3. Review and Update Implementation Plan Annually
The third phase is an annual review of the Implementation Plan. In this annual review, new measures would be evaluated, any measures that didn’t make it into the Implementation Plan would be reconsidered, and phase 1) would begin again. The Climate Action Plan also has a scheduled five-year review in 2023.

Director of Public Works, Eric Johnston, stressed that there would be plenty of opportunities for both the council and citizens to provide input and be involved in the process. He also wanted the public to know that this Climate Policy Approval Process “creates a reassurance that the work will continue into the future. By creating the process and following through with the process and developing the work plan, these measures will move forward and we will see progress on our climate action goals.”

Following staff’s presentation, Councilmembers reiterated the importance of public involvement, but there were unanswered questions about what the public input process would look like given the current lockdown that has suspended regular public meetings.

Johnston said, “I think the public process is going to have to be different now than it was three months ago … and we haven’t quite got our heads wrapped around how that’s going to be done just quite yet …” LaCroix said staff was thinking of working with lawyers and the mayor’s office “to see if there’s a way to have some sort of public hearing online or to have a web page where [they] post a presentation and then allow for comments to be emailed in based on that presentation.”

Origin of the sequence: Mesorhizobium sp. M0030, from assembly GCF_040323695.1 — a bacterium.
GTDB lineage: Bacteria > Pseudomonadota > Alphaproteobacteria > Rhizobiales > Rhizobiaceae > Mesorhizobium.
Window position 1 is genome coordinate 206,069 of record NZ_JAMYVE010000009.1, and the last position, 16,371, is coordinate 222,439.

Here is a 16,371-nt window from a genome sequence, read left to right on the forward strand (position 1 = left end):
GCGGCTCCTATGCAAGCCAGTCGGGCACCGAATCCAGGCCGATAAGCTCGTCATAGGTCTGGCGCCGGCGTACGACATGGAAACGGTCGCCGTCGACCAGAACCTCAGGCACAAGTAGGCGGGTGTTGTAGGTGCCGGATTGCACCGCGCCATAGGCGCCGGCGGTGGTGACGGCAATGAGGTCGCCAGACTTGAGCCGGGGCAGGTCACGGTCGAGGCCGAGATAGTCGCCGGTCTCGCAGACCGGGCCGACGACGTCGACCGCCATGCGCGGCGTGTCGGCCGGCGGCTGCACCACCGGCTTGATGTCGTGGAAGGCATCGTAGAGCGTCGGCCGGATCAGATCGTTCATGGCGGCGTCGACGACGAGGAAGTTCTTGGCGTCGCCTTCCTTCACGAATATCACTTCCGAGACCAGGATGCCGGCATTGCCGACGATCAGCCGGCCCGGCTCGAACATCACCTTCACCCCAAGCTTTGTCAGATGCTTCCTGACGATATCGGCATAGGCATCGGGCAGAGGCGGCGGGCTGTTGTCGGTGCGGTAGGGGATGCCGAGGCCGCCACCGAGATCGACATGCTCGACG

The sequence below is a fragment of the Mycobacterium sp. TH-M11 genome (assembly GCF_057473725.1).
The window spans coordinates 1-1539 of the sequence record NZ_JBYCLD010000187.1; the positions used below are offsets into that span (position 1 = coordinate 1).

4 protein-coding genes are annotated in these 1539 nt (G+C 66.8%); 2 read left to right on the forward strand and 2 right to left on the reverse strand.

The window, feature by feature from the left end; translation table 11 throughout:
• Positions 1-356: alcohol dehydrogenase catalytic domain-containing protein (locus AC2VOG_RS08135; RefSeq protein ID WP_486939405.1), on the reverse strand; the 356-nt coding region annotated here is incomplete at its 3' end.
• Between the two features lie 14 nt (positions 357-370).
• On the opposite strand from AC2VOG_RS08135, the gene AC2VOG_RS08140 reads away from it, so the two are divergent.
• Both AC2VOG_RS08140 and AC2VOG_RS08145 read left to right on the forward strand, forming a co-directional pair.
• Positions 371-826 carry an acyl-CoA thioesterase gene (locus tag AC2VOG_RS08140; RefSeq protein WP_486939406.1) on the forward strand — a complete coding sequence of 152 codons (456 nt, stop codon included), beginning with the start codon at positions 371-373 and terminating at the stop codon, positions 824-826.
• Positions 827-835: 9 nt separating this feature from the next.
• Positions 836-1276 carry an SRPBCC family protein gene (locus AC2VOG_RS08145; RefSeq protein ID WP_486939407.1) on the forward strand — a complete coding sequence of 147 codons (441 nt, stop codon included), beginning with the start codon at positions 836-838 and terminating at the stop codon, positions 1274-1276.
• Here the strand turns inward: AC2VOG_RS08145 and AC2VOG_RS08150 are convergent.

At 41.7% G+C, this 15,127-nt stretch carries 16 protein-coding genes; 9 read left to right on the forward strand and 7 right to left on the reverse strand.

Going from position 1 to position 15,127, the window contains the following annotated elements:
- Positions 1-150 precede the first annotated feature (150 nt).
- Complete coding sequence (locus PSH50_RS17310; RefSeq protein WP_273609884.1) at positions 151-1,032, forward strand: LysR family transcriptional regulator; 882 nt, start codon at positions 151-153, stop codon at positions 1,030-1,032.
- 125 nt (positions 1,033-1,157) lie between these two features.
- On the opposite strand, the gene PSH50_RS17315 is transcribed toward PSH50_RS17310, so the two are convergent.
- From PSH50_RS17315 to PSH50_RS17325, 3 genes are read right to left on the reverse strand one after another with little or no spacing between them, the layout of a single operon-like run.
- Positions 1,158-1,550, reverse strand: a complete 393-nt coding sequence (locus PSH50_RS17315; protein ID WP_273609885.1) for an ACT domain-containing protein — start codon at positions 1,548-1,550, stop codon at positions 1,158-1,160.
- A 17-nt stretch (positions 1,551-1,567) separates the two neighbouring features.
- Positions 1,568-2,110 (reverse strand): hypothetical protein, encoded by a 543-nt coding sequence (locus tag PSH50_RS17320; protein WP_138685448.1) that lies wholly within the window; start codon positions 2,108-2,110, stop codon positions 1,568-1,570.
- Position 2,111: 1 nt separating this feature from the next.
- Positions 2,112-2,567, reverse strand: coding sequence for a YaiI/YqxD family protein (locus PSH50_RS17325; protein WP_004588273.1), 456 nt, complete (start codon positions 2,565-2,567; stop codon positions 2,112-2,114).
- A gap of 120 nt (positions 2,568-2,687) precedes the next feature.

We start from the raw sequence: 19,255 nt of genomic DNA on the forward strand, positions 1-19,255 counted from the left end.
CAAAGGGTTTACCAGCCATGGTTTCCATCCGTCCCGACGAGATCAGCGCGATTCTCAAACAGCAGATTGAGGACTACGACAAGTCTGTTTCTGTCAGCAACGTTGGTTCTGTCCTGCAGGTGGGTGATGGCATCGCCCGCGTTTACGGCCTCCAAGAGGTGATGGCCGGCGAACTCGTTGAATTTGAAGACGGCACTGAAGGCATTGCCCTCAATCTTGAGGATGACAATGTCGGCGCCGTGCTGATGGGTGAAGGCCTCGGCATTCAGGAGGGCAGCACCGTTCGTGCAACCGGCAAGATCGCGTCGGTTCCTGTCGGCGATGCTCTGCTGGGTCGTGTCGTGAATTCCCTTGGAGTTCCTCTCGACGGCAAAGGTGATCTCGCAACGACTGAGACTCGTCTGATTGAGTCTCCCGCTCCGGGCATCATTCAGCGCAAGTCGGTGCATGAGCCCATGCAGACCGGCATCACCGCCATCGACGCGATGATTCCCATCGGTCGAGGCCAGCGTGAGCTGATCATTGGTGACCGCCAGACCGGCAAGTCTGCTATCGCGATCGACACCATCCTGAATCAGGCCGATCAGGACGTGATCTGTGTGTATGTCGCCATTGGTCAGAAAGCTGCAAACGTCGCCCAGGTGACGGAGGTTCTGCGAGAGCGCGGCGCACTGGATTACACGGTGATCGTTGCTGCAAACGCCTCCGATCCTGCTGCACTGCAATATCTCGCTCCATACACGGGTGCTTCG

Councilmembers Pinky Vargas and Michael Lilliquist had questions about how the measures would be funded, especially since the current pandemic is projected to have severe economic impacts on cities’ budgets. Lilliquist asked, “Has staff given any thought about the financial piece: looking for funding mechanisms or loan mechanisms, or all the various aspects … Bringing in outside financial expertise or in-house expertise? What is the staff’s thinking on how the financial aspect will be evaluated?”

LaCroix responded, “All of the above. We’re gonna need money and we’re gonna need a lot of money from all sources.” Later in the same meeting, Mayor Fleetwood indicated that “Continuing implementation of the Climate Action Plan” will be one of five overarching goals for this year’s budget.

You can watch the full meeting at:

First published in Medium on April 29: 

Alec Howard is an environmental policy student at Western Washington University interested in local governments and their response to climate change. He currently sits on the Whatcom County Bicycle/Pedestrian Advisory Committee and the Whatcom County Climate Impact Advisory Committee’s Transportation Work Group.